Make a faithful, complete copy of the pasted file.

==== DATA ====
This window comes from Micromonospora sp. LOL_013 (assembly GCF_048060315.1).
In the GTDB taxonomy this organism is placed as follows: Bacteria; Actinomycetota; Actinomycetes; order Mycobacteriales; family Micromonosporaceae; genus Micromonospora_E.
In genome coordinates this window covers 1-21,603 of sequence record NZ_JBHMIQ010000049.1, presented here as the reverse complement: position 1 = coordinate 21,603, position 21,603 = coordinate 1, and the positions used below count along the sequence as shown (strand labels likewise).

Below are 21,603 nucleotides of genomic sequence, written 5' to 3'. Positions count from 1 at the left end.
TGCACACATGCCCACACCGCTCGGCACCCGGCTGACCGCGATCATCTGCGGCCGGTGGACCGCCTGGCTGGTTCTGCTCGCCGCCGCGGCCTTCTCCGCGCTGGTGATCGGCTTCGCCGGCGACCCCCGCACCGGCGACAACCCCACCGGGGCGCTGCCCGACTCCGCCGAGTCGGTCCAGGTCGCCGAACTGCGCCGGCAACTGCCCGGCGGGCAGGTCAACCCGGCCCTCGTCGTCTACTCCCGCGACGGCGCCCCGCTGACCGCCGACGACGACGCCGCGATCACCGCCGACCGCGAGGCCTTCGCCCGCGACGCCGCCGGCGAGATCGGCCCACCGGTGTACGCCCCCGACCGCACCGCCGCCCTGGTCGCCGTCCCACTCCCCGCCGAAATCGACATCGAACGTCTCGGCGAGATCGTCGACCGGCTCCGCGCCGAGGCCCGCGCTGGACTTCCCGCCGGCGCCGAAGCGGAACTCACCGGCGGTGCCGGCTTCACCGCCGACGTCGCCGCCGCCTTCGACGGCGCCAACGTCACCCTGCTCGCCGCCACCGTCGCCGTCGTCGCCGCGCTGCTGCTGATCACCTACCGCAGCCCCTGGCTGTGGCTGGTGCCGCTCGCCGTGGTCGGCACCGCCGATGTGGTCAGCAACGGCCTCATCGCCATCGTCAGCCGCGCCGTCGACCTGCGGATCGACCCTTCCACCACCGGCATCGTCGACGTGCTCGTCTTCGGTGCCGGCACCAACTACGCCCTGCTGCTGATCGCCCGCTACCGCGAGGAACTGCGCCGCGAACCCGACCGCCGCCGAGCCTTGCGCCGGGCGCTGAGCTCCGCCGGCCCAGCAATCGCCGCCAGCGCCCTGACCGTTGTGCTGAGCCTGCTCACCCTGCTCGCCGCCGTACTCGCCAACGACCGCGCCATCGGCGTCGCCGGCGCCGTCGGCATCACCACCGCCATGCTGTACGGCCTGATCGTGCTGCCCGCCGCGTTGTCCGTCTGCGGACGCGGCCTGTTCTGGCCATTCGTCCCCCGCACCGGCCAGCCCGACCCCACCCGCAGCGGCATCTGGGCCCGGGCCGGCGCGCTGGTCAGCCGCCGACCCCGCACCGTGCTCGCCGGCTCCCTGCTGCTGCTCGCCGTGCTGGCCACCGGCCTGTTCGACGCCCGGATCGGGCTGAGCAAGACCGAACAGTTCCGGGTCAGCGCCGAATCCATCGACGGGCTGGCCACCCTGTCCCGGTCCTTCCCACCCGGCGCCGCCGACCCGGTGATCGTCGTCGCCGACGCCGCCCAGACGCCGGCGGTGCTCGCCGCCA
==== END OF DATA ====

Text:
This window comes from Micromonospora sp. LOL_013 (assembly GCF_048060315.1).
In the GTDB taxonomy this organism is placed as follows: Bacteria; Actinomycetota; Actinomycetes; order Mycobacteriales; family Micromonosporaceae; genus Micromonospora_E.
In genome coordinates this window covers 1-21,603 of sequence record NZ_JBHMIQ010000049.1, presented here as the reverse complement: position 1 = coordinate 21,603, position 21,603 = coordinate 1, and the positions used below count along the sequence as shown (strand labels likewise).

Below are 21,603 nucleotides of genomic sequence, written 5' to 3'. Positions count from 1 at the left end.
TGCACACATGCCCACACCGCTCGGCACCCGGCTGACCGCGATCATCTGCGGCCGGTGGACCGCCTGGCTGGTTCTGCTCGCCGCCGCGGCCTTCTCCGCGCTGGTGATCGGCTTCGCCGGCGACCCCCGCACCGGCGACAACCCCACCGGGGCGCTGCCCGACTCCGCCGAGTCGGTCCAGGTCGCCGAACTGCGCCGGCAACTGCCCGGCGGGCAGGTCAACCCGGCCCTCGTCGTCTACTCCCGCGACGGCGCCCCGCTGACCGCCGACGACGACGCCGCGATCACCGCCGACCGCGAGGCCTTCGCCCGCGACGCCGCCGGCGAGATCGGCCCACCGGTGTACGCCCCCGACCGCACCGCCGCCCTGGTCGCCGTCCCACTCCCCGCCGAAATCGACATCGAACGTCTCGGCGAGATCGTCGACCGGCTCCGCGCCGAGGCCCGCGCTGGACTTCCCGCCGGCGCCGAAGCGGAACTCACCGGCGGTGCCGGCTTCACCGCCGACGTCGCCGCCGCCTTCGACGGCGCCAACGTCACCCTGCTCGCCGCCACCGTCGCCGTCGTCGCCGCGCTGCTGCTGATCACCTACCGCAGCCCCTGGCTGTGGCTGGTGCCGCTCGCCGTGGTCGGCACCGCCGATGTGGTCAGCAACGGCCTCATCGCCATCGTCAGCCGCGCCGTCGACCTGCGGATCGACCCTTCCACCACCGGCATCGTCGACGTGCTCGTCTTCGGTGCCGGCACCAACTACGCCCTGCTGCTGATCGCCCGCTACCGCGAGGAACTGCGCCGCGAACCCGACCGCCGCCGAGCCTTGCGCCGGGCGCTGAGCTCCGCCGGCCCAGCAATCGCCGCCAGCGCCCTGACCGTTGTGCTGAGCCTGCTCACCCTGCTCGCCGCCGTACTCGCCAACGACCGCGCCATCGGCGTCGCCGGCGCCGTCGGCATCACCACCGCCATGCTGTACGGCCTGATCGTGCTGCCCGCCGCGTTGTCCGTCTGCGGACGCGGCCTGTTCTGGCCATTCGTCCCCCGCACCGGCCAGCCCGACCCCACCCGCAGCGGCATCTGGGCCCGGGCCGGCGCGCTGGTCAGCCGCCGACCCCGCACCGTGCTCGCCGGCTCCCTGCTGCTGCTCGCCGTGCTGGCCACCGGCCTGTTCGACGCCCGGATCGGGCTGAGCAAGACCGAACAGTTCCGGGTCAGCGCCGAATCCATCGACGGGCTGGCCACCCTGTCCCGGTCCTTCCCACCCGGCGCCGCCGACCCGGTGATCGTCGTCGCCGACGCCGCCCAGACGCCGGCGGTGCTCGCCGCCA